The multi-tier system uses a name resolution protocol to locate the file within the multi-tier structure. In this protocol, given an image ID, an image can be located on the multi-tier system without incurring the cost of accessing a name database. This is achieved because each image ID is unique and database lookups are not needed to resolve the desired image. This level of scalability is important since it provides the ability to scale the image retrieval bandwidth by just increasing the number of image server independent of the number of database servers. In order words, the name resolution protocol decouples the database bottleneck from the image retrieval bottleneck.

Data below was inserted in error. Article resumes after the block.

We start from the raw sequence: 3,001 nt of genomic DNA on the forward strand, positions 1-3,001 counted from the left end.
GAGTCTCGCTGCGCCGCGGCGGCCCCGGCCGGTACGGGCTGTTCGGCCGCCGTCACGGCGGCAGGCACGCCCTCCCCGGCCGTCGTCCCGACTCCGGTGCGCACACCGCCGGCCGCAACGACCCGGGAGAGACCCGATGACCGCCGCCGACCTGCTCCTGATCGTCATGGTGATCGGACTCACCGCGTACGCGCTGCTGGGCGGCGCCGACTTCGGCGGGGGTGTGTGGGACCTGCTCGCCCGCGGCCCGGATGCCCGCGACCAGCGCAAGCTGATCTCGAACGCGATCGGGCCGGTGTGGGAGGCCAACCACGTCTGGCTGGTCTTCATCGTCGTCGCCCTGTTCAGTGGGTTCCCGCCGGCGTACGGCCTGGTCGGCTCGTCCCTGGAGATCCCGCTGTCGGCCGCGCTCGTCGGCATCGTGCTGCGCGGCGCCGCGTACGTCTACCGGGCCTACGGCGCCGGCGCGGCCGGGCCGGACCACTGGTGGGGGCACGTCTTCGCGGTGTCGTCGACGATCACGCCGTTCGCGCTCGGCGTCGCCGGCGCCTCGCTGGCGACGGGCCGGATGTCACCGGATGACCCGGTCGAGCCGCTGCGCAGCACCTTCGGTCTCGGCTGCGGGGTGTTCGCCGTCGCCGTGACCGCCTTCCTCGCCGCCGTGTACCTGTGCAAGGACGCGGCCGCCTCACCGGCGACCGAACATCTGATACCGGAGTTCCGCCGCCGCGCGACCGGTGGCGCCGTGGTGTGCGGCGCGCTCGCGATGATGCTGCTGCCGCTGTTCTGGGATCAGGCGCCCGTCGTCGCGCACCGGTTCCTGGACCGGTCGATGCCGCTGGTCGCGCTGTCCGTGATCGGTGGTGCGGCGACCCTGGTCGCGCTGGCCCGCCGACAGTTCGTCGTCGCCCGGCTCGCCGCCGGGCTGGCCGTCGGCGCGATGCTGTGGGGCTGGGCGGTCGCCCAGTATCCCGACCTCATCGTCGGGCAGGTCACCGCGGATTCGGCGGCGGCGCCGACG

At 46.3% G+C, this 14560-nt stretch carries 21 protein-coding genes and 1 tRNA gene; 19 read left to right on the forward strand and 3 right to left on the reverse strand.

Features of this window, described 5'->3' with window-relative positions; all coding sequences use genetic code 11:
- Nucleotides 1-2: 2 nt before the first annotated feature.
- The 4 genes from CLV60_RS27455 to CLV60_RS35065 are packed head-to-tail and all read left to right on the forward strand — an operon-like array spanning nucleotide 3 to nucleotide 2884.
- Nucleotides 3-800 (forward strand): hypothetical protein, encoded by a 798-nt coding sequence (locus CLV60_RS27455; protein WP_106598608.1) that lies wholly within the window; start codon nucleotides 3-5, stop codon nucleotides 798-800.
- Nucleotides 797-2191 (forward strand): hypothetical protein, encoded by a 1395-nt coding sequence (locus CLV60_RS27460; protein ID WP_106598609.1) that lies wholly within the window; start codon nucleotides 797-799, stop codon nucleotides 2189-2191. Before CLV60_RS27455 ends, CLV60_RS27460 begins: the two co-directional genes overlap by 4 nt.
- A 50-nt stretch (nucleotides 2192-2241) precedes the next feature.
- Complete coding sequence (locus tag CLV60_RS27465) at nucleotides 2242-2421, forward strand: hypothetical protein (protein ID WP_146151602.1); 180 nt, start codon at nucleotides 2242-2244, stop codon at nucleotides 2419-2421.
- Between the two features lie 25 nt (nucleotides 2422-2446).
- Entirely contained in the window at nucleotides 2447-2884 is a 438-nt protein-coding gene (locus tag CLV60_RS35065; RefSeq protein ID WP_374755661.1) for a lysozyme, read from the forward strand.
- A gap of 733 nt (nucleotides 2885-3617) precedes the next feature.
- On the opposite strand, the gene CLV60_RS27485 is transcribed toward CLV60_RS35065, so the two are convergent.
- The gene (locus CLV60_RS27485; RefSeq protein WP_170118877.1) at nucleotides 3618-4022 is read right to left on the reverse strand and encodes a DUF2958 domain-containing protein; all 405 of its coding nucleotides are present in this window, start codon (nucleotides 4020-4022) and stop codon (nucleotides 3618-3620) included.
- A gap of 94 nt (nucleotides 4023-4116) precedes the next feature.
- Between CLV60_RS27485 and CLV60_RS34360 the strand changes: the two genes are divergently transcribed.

After the prints, recipients and respective parameters have been specified, the user's order is fulfilled by making prints of the designated images and distributing them to the specified recipients (step 406). In general, fulfillment can be accomplished either by the photo-finisher itself or by another entity or company in cooperation with the photo-finisher. Potentially, the photo-finisher could have business arrangements with two or more different fulfillment companies, which could be dispersed geographically (at various locations around the country or world) to minimize shipping costs, labor costs and/or delivery time. Alternatively, or in addition, different fulfillment companies could be used which have different areas of expertise or production capability. For example, one fulfillment company could specialize in making standard photographic prints, another fulfillment company could specialize in printing greeting cards, yet another fulfillment company could specialize in generating T-shirts, and so on.